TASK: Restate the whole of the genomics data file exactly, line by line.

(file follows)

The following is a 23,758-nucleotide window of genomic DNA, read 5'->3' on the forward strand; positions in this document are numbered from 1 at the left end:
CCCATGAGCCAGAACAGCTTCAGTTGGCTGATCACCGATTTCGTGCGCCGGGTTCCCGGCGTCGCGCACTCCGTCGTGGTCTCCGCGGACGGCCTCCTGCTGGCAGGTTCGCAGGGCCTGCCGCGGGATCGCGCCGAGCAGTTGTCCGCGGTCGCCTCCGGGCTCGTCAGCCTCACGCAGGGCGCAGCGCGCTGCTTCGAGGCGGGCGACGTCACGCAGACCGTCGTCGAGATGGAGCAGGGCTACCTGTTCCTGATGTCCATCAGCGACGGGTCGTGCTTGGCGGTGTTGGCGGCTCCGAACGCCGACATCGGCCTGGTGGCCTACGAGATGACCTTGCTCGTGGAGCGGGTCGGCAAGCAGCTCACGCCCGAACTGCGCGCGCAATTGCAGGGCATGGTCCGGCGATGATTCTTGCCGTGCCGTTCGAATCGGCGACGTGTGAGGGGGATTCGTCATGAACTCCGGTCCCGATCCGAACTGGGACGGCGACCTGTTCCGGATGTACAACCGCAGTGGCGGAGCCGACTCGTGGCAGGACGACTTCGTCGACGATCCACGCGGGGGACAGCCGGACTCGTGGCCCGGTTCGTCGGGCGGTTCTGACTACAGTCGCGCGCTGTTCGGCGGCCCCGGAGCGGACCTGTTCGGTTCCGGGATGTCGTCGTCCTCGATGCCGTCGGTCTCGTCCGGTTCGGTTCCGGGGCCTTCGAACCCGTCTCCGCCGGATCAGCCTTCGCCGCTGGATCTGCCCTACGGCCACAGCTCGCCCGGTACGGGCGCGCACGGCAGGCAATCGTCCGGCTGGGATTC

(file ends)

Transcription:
The following is a 23,758-nucleotide window of genomic DNA, read 5'->3' on the forward strand; positions in this document are numbered from 1 at the left end:
CCCATGAGCCAGAACAGCTTCAGTTGGCTGATCACCGATTTCGTGCGCCGGGTTCCCGGCGTCGCGCACTCCGTCGTGGTCTCCGCGGACGGCCTCCTGCTGGCAGGTTCGCAGGGCCTGCCGCGGGATCGCGCCGAGCAGTTGTCCGCGGTCGCCTCCGGGCTCGTCAGCCTCACGCAGGGCGCAGCGCGCTGCTTCGAGGCGGGCGACGTCACGCAGACCGTCGTCGAGATGGAGCAGGGCTACCTGTTCCTGATGTCCATCAGCGACGGGTCGTGCTTGGCGGTGTTGGCGGCTCCGAACGCCGACATCGGCCTGGTGGCCTACGAGATGACCTTGCTCGTGGAGCGGGTCGGCAAGCAGCTCACGCCCGAACTGCGCGCGCAATTGCAGGGCATGGTCCGGCGATGATTCTTGCCGTGCCGTTCGAATCGGCGACGTGTGAGGGGGATTCGTCATGAACTCCGGTCCCGATCCGAACTGGGACGGCGACCTGTTCCGGATGTACAACCGCAGTGGCGGAGCCGACTCGTGGCAGGACGACTTCGTCGACGATCCACGCGGGGGACAGCCGGACTCGTGGCCCGGTTCGTCGGGCGGTTCTGACTACAGTCGCGCGCTGTTCGGCGGCCCCGGAGCGGACCTGTTCGGTTCCGGGATGTCGTCGTCCTCGATGCCGTCGGTCTCGTCCGGTTCGGTTCCGGGGCCTTCGAACCCGTCTCCGCCGGATCAGCCTTCGCCGCTGGATCTGCCCTACGGCCACAGCTCGCCCGGTACGGGCGCGCACGGCAGGCAATCGTCCGGCTGGGATTC